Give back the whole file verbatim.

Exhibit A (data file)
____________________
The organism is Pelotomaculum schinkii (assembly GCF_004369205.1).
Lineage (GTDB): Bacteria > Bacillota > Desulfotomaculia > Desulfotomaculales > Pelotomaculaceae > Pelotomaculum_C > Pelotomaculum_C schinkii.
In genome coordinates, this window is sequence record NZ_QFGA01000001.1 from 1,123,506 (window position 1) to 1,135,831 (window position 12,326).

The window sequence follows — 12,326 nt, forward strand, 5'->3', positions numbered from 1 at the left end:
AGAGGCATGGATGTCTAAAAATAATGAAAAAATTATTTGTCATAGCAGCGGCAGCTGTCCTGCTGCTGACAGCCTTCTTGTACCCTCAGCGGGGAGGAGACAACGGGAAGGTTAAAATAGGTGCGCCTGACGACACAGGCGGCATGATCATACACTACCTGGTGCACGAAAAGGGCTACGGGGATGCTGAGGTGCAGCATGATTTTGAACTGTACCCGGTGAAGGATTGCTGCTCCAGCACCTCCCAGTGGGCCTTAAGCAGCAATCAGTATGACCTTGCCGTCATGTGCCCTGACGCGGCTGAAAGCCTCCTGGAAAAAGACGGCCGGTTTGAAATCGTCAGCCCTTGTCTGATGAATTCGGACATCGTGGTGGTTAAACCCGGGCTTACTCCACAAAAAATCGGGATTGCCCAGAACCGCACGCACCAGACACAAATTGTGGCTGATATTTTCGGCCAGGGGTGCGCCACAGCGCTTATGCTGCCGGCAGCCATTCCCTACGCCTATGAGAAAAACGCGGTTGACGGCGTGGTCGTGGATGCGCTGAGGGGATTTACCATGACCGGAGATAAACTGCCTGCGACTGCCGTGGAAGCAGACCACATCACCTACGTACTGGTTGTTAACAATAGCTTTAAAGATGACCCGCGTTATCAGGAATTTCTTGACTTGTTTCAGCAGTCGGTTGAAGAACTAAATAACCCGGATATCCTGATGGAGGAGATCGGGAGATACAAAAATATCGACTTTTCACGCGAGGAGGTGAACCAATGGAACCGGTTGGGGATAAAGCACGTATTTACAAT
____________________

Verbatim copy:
The organism is Pelotomaculum schinkii (assembly GCF_004369205.1).
Lineage (GTDB): Bacteria > Bacillota > Desulfotomaculia > Desulfotomaculales > Pelotomaculaceae > Pelotomaculum_C > Pelotomaculum_C schinkii.
In genome coordinates, this window is sequence record NZ_QFGA01000001.1 from 1,123,506 (window position 1) to 1,135,831 (window position 12,326).

The window sequence follows — 12,326 nt, forward strand, 5'->3', positions numbered from 1 at the left end:
AGAGGCATGGATGTCTAAAAATAATGAAAAAATTATTTGTCATAGCAGCGGCAGCTGTCCTGCTGCTGACAGCCTTCTTGTACCCTCAGCGGGGAGGAGACAACGGGAAGGTTAAAATAGGTGCGCCTGACGACACAGGCGGCATGATCATACACTACCTGGTGCACGAAAAGGGCTACGGGGATGCTGAGGTGCAGCATGATTTTGAACTGTACCCGGTGAAGGATTGCTGCTCCAGCACCTCCCAGTGGGCCTTAAGCAGCAATCAGTATGACCTTGCCGTCATGTGCCCTGACGCGGCTGAAAGCCTCCTGGAAAAAGACGGCCGGTTTGAAATCGTCAGCCCTTGTCTGATGAATTCGGACATCGTGGTGGTTAAACCCGGGCTTACTCCACAAAAAATCGGGATTGCCCAGAACCGCACGCACCAGACACAAATTGTGGCTGATATTTTCGGCCAGGGGTGCGCCACAGCGCTTATGCTGCCGGCAGCCATTCCCTACGCCTATGAGAAAAACGCGGTTGACGGCGTGGTCGTGGATGCGCTGAGGGGATTTACCATGACCGGAGATAAACTGCCTGCGACTGCCGTGGAAGCAGACCACATCACCTACGTACTGGTTGTTAACAATAGCTTTAAAGATGACCCGCGTTATCAGGAATTTCTTGACTTGTTTCAGCAGTCGGTTGAAGAACTAAATAACCCGGATATCCTGATGGAGGAGATCGGGAGATACAAAAATATCGACTTTTCACGCGAGGAGGTGAACCAATGGAACCGGTTGGGGATAAAGCACGTATTTACAAT